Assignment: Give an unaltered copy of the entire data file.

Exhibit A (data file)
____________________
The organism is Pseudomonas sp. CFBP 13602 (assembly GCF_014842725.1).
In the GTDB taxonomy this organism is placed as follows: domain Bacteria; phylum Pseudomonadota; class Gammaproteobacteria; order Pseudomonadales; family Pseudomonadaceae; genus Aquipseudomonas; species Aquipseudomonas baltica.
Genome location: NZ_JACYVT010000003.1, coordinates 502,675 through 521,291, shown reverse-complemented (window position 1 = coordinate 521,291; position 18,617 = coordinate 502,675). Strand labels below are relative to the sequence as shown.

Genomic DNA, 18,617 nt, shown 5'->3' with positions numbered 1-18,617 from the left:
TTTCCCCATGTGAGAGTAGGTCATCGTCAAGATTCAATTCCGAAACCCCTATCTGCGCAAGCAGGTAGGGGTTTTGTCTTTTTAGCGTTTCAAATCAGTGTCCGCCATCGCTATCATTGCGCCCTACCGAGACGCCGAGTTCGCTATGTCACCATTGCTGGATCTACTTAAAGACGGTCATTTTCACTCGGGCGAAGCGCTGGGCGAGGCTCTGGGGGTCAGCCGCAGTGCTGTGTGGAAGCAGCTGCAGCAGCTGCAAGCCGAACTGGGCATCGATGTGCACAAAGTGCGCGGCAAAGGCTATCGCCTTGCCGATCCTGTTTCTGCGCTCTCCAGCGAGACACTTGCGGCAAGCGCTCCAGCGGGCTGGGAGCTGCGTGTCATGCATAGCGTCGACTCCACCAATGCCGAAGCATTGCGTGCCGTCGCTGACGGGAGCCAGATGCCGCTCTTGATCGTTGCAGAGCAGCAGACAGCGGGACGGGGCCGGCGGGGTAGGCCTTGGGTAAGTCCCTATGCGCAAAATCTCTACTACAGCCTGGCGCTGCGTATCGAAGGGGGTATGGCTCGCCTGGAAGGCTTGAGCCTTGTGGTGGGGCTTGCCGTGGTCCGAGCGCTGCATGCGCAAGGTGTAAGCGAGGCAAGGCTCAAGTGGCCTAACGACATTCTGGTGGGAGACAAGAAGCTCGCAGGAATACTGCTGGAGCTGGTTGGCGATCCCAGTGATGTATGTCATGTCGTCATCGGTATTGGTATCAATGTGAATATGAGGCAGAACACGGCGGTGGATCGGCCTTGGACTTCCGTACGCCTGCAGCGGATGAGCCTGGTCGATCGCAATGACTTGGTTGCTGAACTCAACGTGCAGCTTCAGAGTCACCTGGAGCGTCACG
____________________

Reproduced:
The organism is Pseudomonas sp. CFBP 13602 (assembly GCF_014842725.1).
In the GTDB taxonomy this organism is placed as follows: domain Bacteria; phylum Pseudomonadota; class Gammaproteobacteria; order Pseudomonadales; family Pseudomonadaceae; genus Aquipseudomonas; species Aquipseudomonas baltica.
Genome location: NZ_JACYVT010000003.1, coordinates 502,675 through 521,291, shown reverse-complemented (window position 1 = coordinate 521,291; position 18,617 = coordinate 502,675). Strand labels below are relative to the sequence as shown.

Genomic DNA, 18,617 nt, shown 5'->3' with positions numbered 1-18,617 from the left:
TTTCCCCATGTGAGAGTAGGTCATCGTCAAGATTCAATTCCGAAACCCCTATCTGCGCAAGCAGGTAGGGGTTTTGTCTTTTTAGCGTTTCAAATCAGTGTCCGCCATCGCTATCATTGCGCCCTACCGAGACGCCGAGTTCGCTATGTCACCATTGCTGGATCTACTTAAAGACGGTCATTTTCACTCGGGCGAAGCGCTGGGCGAGGCTCTGGGGGTCAGCCGCAGTGCTGTGTGGAAGCAGCTGCAGCAGCTGCAAGCCGAACTGGGCATCGATGTGCACAAAGTGCGCGGCAAAGGCTATCGCCTTGCCGATCCTGTTTCTGCGCTCTCCAGCGAGACACTTGCGGCAAGCGCTCCAGCGGGCTGGGAGCTGCGTGTCATGCATAGCGTCGACTCCACCAATGCCGAAGCATTGCGTGCCGTCGCTGACGGGAGCCAGATGCCGCTCTTGATCGTTGCAGAGCAGCAGACAGCGGGACGGGGCCGGCGGGGTAGGCCTTGGGTAAGTCCCTATGCGCAAAATCTCTACTACAGCCTGGCGCTGCGTATCGAAGGGGGTATGGCTCGCCTGGAAGGCTTGAGCCTTGTGGTGGGGCTTGCCGTGGTCCGAGCGCTGCATGCGCAAGGTGTAAGCGAGGCAAGGCTCAAGTGGCCTAACGACATTCTGGTGGGAGACAAGAAGCTCGCAGGAATACTGCTGGAGCTGGTTGGCGATCCCAGTGATGTATGTCATGTCGTCATCGGTATTGGTATCAATGTGAATATGAGGCAGAACACGGCGGTGGATCGGCCTTGGACTTCCGTACGCCTGCAGCGGATGAGCCTGGTCGATCGCAATGACTTGGTTGCTGAACTCAACGTGCAGCTTCAGAGTCACCTGGAGCGTCACG